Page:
The United States has an official team in the World Chase Tag League

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Davis Vasconcellos, the captain of the US Envy GNF team in the World Chase Tag league, tries to escape capture during a game last year at the Roxy in Atlanta.

courtesy of World Chase Tag®

The childhood tag game has grown and Envy Gaming is joining the action with its first professional chase and tag team.

Dallas-based esports giant Envy Gaming joins the World Chase Tag (WCT) league by purchasing its own Envy GNF tag team. Envy GNF (Going Nowhere Fast) will participate in its first televised tournament under the Envy Gaming banner on Friday on ESPN.

The global sport of pursuit tagging consists of two teams of six players taking turns to avoid and mark their opponents in a 40ft by 40ft space known as The Quad which is littered with ramps, balconies and platforms. The “escapee” goes on the offensive and tries to gain points for his team by avoiding the grip of the “pursuer” for 20 seconds. The team with the most points at the end of a predetermined number of rounds is the winner.

Envy GNF is quite a catch for the Dallas esports group and the team. GNF was just one of eight teams in the world to advance to the 2019 WCT London final against top teams from countries like France, Japan and the UK.

“We are so far the only team to compete in Europe in the world final,” said Envy GNF captain Davis Vasconcellos of Oceanside, Calif. “It’s a big problem for Envy to want to come and get us because we have a certain pedigree behind us.”

Chase tag may seem like a piece of cake, but the adult version combines a number of athletic skills including running, parkour, and player alignment as participants move into offense and defense. Just watching it can make onlookers sweat.


“What we love about World Chase Tag is the high speed gameplay and universal accessibility,” said Adam Rymer, CEO of Envy Gaming. “Just like anyone can pick up a controller to play video games, anyone can claim to be the best WCT player.”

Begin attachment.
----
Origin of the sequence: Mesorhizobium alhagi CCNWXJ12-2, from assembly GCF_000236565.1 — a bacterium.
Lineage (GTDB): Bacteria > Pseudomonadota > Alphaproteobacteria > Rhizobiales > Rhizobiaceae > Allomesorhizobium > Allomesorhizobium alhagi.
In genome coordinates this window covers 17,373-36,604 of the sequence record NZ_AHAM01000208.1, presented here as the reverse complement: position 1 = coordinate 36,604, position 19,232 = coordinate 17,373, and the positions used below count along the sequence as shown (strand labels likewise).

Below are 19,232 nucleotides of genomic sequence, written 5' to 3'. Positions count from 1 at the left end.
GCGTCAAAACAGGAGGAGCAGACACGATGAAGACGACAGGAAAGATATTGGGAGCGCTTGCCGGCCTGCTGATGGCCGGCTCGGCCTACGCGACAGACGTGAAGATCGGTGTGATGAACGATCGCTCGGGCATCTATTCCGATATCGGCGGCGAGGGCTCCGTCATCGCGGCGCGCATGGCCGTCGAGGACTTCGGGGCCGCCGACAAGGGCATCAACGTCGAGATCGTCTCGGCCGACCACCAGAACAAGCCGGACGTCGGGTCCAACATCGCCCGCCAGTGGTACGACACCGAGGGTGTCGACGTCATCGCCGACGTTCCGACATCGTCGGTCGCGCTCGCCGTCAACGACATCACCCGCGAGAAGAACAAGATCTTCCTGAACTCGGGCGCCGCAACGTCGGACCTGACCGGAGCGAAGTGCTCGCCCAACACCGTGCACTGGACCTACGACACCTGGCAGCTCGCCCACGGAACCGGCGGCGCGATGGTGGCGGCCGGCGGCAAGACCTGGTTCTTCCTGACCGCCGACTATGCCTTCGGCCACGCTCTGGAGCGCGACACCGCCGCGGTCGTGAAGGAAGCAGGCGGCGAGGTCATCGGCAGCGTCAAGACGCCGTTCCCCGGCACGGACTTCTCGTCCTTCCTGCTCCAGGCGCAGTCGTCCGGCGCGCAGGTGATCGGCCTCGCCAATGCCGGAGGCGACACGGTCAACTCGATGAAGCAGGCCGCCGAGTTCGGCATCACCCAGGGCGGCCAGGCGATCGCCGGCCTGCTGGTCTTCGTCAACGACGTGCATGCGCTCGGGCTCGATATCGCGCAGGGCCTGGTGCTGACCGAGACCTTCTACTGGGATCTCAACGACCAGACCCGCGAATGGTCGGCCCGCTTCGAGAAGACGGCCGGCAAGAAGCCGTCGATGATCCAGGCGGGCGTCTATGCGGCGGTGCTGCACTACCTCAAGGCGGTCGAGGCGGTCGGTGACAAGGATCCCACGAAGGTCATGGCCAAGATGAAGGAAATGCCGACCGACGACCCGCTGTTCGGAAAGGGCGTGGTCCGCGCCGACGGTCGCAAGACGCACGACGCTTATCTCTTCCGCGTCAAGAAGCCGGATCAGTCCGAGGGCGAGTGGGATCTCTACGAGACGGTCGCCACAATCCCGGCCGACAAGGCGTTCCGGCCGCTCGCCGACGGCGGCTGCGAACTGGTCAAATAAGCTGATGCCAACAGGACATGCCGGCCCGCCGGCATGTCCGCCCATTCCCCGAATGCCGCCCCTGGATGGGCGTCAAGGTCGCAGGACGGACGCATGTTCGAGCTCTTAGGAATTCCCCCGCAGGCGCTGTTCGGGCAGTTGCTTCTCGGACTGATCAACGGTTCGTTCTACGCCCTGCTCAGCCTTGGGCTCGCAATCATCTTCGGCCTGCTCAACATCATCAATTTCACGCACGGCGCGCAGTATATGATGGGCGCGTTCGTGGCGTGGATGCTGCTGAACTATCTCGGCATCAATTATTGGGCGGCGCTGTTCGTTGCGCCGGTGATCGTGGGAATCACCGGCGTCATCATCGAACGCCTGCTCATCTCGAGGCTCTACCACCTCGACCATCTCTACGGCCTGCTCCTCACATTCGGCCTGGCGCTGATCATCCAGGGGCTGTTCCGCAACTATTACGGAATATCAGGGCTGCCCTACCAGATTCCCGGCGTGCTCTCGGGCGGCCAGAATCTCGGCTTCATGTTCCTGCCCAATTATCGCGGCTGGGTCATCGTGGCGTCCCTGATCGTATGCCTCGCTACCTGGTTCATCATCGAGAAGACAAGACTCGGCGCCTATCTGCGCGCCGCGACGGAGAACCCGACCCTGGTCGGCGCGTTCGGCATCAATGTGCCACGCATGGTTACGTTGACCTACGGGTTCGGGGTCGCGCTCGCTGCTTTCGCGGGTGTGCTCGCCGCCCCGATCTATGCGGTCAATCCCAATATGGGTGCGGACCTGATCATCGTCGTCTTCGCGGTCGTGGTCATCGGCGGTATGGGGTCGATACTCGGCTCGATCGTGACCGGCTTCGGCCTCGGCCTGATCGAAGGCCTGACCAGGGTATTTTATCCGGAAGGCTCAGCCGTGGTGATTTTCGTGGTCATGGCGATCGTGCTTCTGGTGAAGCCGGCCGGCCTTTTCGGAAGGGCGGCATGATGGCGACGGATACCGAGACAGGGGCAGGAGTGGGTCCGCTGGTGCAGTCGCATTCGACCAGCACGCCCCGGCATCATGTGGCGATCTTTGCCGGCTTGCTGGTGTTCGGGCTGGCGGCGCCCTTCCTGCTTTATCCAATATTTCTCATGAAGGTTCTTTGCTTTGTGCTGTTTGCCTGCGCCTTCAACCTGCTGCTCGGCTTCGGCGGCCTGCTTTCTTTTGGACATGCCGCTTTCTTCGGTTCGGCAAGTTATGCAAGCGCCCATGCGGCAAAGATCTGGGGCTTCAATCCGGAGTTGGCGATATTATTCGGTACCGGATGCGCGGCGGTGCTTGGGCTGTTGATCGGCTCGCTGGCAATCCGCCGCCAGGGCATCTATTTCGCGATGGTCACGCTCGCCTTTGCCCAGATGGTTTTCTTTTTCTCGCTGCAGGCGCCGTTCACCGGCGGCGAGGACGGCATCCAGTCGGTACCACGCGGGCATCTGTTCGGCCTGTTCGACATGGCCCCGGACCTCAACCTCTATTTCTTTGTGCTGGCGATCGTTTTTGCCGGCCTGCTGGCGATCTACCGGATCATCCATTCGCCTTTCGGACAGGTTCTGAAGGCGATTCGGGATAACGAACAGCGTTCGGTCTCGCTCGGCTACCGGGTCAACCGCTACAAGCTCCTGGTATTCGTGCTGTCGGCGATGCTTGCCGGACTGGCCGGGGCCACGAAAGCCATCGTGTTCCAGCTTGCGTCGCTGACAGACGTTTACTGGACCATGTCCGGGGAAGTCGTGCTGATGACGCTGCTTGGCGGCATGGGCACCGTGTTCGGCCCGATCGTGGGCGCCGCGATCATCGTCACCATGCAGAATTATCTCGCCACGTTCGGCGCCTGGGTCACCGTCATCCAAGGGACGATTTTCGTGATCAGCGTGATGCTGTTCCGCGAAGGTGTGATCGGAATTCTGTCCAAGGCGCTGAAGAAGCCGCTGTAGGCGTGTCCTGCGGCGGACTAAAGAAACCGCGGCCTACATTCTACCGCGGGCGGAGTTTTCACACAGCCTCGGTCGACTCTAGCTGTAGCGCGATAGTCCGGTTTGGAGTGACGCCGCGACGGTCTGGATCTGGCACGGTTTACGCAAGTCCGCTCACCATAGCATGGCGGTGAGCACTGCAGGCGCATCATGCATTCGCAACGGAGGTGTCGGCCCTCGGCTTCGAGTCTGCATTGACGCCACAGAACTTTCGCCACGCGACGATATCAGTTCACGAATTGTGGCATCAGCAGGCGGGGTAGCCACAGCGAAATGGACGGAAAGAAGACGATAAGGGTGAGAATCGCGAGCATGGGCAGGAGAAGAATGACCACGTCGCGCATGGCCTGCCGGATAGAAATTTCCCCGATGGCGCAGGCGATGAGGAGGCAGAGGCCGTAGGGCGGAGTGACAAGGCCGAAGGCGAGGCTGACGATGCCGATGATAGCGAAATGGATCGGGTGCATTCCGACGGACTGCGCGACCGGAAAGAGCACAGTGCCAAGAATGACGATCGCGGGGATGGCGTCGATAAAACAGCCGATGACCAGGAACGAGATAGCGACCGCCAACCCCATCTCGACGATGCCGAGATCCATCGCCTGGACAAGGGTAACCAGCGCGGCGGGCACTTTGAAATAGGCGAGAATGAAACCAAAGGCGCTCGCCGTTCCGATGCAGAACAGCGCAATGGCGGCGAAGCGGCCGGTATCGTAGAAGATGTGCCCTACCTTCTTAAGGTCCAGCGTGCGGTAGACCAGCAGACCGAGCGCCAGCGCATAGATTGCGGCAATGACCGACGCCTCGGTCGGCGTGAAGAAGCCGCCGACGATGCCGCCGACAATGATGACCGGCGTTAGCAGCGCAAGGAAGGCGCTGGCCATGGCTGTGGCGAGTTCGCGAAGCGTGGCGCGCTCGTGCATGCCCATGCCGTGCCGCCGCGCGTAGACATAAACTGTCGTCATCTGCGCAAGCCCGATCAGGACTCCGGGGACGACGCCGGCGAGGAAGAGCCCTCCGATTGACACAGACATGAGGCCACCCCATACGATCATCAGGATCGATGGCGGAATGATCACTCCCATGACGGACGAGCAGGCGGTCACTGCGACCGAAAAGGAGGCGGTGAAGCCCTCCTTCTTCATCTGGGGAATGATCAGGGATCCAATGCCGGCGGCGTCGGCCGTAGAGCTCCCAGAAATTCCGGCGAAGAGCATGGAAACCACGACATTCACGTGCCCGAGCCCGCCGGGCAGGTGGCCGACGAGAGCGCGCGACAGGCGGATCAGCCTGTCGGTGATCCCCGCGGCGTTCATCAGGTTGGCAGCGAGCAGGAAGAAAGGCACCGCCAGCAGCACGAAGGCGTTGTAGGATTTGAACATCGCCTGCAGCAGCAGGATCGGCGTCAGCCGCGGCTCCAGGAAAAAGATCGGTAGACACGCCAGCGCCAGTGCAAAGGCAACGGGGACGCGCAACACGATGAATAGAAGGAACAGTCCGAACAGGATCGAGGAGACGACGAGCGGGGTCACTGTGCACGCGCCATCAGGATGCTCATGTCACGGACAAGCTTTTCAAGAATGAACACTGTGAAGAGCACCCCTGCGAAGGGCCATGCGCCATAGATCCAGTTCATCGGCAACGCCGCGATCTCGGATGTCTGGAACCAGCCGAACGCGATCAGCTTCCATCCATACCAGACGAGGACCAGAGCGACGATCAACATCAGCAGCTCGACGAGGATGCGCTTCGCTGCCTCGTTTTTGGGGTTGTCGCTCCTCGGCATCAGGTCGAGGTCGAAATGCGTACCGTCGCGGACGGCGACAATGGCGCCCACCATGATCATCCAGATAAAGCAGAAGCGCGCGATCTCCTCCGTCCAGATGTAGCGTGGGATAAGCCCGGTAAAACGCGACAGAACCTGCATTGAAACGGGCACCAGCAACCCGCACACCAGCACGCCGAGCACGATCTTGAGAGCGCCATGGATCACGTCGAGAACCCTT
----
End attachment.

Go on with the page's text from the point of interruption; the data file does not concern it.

Of course, the business is also lucrative for the GNF. Vasconcellos says they can focus on match preparation now that they have a sponsor covering the expenses the players have had to cover on their own and maybe even run exhibition and tournament matches.

“It attracts so many more eyes to this sport and a lot of people who are going to be interested in esports, which we see as adjacent to parkour,” said Vasconcellos. “It’s a greater union between two types of sports: eSports and action sports. For people like us who basically have to pay their own way with each competition, having paid flights and AirBnb makes competition a lot. easier for us. ”

The WCT league and the sport itself were started by brothers Christian and Damien Devaux in Orlando in 2011 in their backyard. They designed the first free run obstacle course which later became known as the Quad. Images of the sport were posted on YouTube and viewers began to create their own courses and teams. Since then, the sport has been shown on television networks around the world, including BBC Channel 4 in the UK and NBCSN in the US.

“It’s the most fun you can have on two feet if you ask me,” Vasconcellos says. “It’s a perfect mix of one-on-one UFCs, trying to distinguish another person’s style.”

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